A long-range narrowbody twinjet airliner produced by Boeing from 1981 through 2004.

The Boeing 757 is a narrowbody twinjet airliner formerly produced by ; production started in 1981, with the 757 entering service with Eastern Air Lines at the beginning of 1983. It was Boeing's last all-new narrowbody airliner.

There are two main variants of the 757:

  • The vast majority of 757s built belong to the 757-200 family, which was the original version and saw 995 aircraft produced in both passenger and cargo versions. Although initially intended for short-to-medium-range domestic flights, the introduction of allowed airlines to shift many 757-200s to transoceanic routes that don't have quite enough traffic to justify using a large and expensive widebody aircraft.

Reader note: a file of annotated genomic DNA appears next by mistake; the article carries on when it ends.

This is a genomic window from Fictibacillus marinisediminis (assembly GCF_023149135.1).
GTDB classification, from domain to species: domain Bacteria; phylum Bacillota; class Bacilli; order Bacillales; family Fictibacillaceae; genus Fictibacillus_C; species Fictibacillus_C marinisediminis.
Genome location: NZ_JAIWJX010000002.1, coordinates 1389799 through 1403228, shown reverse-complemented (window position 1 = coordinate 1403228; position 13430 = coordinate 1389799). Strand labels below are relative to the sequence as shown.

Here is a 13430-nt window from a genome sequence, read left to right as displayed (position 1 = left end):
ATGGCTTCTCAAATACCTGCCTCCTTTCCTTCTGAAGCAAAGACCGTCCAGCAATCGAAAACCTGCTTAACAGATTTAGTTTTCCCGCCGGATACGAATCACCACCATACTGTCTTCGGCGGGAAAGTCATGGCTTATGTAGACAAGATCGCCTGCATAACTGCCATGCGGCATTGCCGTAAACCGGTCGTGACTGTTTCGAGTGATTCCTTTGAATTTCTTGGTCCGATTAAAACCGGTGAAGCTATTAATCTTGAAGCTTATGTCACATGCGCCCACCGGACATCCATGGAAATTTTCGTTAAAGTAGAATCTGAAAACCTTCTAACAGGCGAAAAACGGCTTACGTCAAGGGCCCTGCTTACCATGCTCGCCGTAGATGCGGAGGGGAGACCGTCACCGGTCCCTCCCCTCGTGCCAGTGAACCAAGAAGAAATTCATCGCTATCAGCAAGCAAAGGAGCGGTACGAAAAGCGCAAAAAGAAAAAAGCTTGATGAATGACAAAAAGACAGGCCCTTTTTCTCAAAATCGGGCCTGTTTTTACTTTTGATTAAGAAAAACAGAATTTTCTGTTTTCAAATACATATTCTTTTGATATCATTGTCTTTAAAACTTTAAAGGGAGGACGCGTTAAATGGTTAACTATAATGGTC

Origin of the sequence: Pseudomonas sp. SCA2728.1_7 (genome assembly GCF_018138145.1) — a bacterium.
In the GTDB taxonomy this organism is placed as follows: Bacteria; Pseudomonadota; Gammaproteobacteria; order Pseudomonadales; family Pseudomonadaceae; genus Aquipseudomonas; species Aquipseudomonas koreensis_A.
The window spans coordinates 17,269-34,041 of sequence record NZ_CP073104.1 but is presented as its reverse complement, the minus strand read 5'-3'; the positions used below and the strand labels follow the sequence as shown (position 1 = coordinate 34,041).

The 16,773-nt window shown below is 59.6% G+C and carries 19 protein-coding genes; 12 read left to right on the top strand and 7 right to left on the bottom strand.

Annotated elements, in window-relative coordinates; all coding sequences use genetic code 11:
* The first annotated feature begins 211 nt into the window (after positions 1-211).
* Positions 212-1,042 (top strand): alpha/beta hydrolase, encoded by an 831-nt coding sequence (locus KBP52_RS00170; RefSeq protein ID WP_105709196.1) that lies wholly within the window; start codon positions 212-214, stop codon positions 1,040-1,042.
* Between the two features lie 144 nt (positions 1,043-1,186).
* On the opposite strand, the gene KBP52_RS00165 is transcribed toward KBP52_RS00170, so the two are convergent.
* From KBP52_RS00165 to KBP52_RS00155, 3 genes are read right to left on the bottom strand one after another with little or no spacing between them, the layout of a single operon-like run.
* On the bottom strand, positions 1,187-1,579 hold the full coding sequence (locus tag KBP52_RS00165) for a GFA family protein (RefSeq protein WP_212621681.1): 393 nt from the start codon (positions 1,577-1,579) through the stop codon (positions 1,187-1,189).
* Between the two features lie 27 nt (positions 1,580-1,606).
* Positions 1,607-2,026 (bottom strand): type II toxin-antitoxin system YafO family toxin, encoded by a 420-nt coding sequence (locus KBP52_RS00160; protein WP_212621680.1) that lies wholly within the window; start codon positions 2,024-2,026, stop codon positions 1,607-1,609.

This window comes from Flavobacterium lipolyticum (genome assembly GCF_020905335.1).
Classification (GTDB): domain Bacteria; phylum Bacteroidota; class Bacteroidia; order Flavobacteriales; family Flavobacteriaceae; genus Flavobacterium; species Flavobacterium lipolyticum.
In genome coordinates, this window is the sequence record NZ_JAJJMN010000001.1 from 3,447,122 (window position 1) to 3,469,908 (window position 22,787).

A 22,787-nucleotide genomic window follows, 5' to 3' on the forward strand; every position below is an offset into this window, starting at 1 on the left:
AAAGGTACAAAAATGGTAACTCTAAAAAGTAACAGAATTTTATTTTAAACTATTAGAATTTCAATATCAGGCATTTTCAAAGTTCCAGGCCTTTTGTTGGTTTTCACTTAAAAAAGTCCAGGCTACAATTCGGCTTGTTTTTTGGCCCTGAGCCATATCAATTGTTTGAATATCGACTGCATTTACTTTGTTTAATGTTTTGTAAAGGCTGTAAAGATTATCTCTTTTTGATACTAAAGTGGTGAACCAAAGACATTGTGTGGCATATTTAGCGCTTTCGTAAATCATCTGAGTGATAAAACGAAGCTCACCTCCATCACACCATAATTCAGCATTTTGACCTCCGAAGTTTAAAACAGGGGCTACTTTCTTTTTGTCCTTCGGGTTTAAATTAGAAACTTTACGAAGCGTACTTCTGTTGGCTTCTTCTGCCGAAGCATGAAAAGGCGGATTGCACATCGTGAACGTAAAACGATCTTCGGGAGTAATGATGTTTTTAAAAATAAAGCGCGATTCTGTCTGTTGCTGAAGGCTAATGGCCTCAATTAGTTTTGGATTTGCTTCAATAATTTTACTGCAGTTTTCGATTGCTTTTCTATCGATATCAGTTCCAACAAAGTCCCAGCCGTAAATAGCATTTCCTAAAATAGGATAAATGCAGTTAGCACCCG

• The 757-300, a stretched version, was introduced in 1999; although originally intended for the air-charter market, it was quickly adopted by mainline airlines as well. Although only 55 were ever built, the 757-300 holds the distinction of having a higher passenger capacity than any other narrowbody airliner ever produced; it also has the second-longest fuselage of any narrowbody, exceeded only by the Super 60/70 versions of the Douglas .

Production of the 757 was discontinued in October 2004, with the last aircraft being delivered in November 2005; Boeing chose not to offer a direct replacement for the 757, instead concentrating on their widebody offerings and on the smaller (although the largest 737s are quickly creeping up into the niche formerly occupied by the 757).

For more information, see Wikipedia.